War/Security

Would Pakistan respond to India’s use of conventional weapons with nukes?

Theoretically Pakistan is poised to respond to Indian military retaliation for a terrorist strike with tactical nukes.

It’s debatable how much nuclear weapons add to national security. But what’s undeniable is that they add layer upon layer of complexity, sprinkled with convoluted and even counterintuitive thinking (such as how missile defense systems are seen as an offensive act), to national defense. By way of example, on April 30, in the Times of India, Indrani Bagchi, wrote:

India will retaliate massively even if Pakistan uses tactical nuclear weapons against it. [It] will protect its security interests by retaliating to a “smaller” tactical attack in exactly the same manner as it would respond to a “big” strategic attack.

Two questions immediately arise.

1. Why did Pakistan develop tactical nuclear weapons?

2. Why would India respond disproportionately to the use of what’s often referred to as “battlefield” nuclear weapons? (Not to diminish their power or, by any means, condone a state’s possession of them.)

First, we’ll quote Ms. Bagchi, who quotes Shyam Saran, the convener of India’s National Security Advisory Board. Speaking for nuclear-weapons policymakers in New Delhi, Mr. Saran “placed India’s nuclear posture in perspective in the context of recent developments, notably the ‘jihadist edge’ that Pakistan’s nuclear weapons capability have acquired.” (No, jihadis haven’t – yet anyway – insinuated themselves inside Pakistan’s nuclear-weapons program.)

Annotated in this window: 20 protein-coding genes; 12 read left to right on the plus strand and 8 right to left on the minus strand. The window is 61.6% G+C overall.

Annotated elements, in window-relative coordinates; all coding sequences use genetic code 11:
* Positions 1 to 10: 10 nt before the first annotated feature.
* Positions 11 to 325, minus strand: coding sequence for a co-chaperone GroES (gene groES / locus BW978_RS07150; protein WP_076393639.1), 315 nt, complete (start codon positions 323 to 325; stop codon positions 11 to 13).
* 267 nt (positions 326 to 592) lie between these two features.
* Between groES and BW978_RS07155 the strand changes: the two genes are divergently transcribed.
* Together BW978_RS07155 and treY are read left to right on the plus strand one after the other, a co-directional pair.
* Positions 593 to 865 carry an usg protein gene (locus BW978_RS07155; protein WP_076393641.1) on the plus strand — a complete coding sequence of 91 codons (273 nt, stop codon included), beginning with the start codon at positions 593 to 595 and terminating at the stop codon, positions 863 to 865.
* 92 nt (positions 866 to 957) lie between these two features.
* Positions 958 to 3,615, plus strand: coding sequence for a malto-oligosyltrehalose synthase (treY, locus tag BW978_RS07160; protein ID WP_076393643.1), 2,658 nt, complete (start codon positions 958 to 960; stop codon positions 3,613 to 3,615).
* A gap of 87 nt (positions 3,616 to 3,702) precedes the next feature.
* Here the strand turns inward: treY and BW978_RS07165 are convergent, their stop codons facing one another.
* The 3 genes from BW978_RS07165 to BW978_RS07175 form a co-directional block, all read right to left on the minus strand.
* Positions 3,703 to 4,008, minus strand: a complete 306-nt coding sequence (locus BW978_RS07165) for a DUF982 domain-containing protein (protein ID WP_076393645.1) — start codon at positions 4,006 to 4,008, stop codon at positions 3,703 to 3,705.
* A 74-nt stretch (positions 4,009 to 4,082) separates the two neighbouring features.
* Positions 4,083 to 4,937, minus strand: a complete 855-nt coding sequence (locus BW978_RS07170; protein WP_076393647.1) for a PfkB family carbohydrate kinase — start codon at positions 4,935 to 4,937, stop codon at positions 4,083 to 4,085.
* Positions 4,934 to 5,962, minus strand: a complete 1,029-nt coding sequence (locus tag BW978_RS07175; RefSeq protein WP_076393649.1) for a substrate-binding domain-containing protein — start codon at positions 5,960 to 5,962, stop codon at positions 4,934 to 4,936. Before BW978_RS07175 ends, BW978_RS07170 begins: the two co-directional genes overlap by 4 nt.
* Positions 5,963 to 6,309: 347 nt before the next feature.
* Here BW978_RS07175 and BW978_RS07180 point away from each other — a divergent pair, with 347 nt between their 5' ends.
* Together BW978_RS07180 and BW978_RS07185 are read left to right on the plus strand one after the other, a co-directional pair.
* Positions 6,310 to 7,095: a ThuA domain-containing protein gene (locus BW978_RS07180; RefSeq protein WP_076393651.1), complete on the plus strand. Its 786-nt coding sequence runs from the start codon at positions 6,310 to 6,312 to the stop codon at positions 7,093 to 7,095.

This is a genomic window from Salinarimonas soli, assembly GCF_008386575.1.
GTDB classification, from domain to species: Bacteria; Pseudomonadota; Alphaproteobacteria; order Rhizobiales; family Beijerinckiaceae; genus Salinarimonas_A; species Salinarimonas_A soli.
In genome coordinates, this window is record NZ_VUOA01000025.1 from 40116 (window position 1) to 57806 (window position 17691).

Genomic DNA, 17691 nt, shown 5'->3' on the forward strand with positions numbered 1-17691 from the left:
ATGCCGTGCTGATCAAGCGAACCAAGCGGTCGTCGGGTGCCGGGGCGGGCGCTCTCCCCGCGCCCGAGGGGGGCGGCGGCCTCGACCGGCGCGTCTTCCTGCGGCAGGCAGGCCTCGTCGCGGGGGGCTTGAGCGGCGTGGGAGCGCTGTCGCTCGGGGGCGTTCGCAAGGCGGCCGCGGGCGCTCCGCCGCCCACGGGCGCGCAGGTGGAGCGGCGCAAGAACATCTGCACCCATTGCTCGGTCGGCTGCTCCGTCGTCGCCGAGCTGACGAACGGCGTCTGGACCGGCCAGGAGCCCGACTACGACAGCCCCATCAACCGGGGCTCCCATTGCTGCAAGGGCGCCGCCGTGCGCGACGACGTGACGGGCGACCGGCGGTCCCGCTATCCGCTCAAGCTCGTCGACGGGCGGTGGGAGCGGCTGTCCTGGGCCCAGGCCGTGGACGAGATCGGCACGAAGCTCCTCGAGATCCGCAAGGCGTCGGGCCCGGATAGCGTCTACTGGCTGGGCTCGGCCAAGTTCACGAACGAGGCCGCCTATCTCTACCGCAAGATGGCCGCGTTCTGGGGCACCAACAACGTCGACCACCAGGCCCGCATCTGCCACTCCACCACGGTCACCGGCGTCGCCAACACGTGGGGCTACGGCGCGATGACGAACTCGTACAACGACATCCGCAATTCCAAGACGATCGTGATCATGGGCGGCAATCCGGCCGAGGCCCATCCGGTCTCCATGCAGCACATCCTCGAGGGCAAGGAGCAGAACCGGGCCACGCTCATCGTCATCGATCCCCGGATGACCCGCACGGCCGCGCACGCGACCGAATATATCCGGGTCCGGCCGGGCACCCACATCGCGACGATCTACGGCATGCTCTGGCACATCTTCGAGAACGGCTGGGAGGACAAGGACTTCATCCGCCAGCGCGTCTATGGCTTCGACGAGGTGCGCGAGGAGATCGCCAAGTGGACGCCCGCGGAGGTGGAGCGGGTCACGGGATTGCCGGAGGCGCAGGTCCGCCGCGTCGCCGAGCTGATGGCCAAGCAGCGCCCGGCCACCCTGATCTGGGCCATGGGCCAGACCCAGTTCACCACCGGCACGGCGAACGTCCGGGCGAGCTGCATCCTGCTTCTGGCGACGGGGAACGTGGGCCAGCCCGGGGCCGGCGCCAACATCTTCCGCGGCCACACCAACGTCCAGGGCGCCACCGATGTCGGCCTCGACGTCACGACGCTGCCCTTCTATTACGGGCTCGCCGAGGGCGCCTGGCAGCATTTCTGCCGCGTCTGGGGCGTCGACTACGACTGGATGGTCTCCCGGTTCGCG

Answering question one, Saran said that Pakistan hopes (according to Indian policymakers), by developing tactical nuclear weapons,

“ … to dissuade India from contemplating conventional punitive retaliation to … cross-border terrorist strikes such as the horrific 26/11 attack on Mumbai. What Pakistan is signalling to India and to the world is that India should not contemplate retaliation even if there is another Mumbai because Pakistan has lowered the threshold of nuclear use to the theatre level. … This is nothing short of nuclear blackmail.”

You can see how nuclear weapons have the power to cloud men’s minds. Pakistan (if the Indian policymakers are correct) thinks that it can keep India from retaliating to yet another terrorist attack. With the same dearth of commonsense that Pakistan exhibits in the above passage (if true), India then declares that it won’t just retaliate with tactical nukes, but with strategic nuclear weapons.

Never mind that the best way to keep India from retaliating is, obviously, to refrain from attacking. Of course, that beggars the question of whether Pakistan can keep its militants from attacking India (except for when it wants them, too).

Providing an answer to question two, Saran says (emphasis added):

“India will not be the first to use nuclear weapons, but if it is attacked with such weapons, it would engage in nuclear retaliation which will be massive and designed to inflict unacceptable damage on its adversary. The label on a nuclear weapon used for attacking India, strategic or tactical, is irrelevant from the Indian perspective.”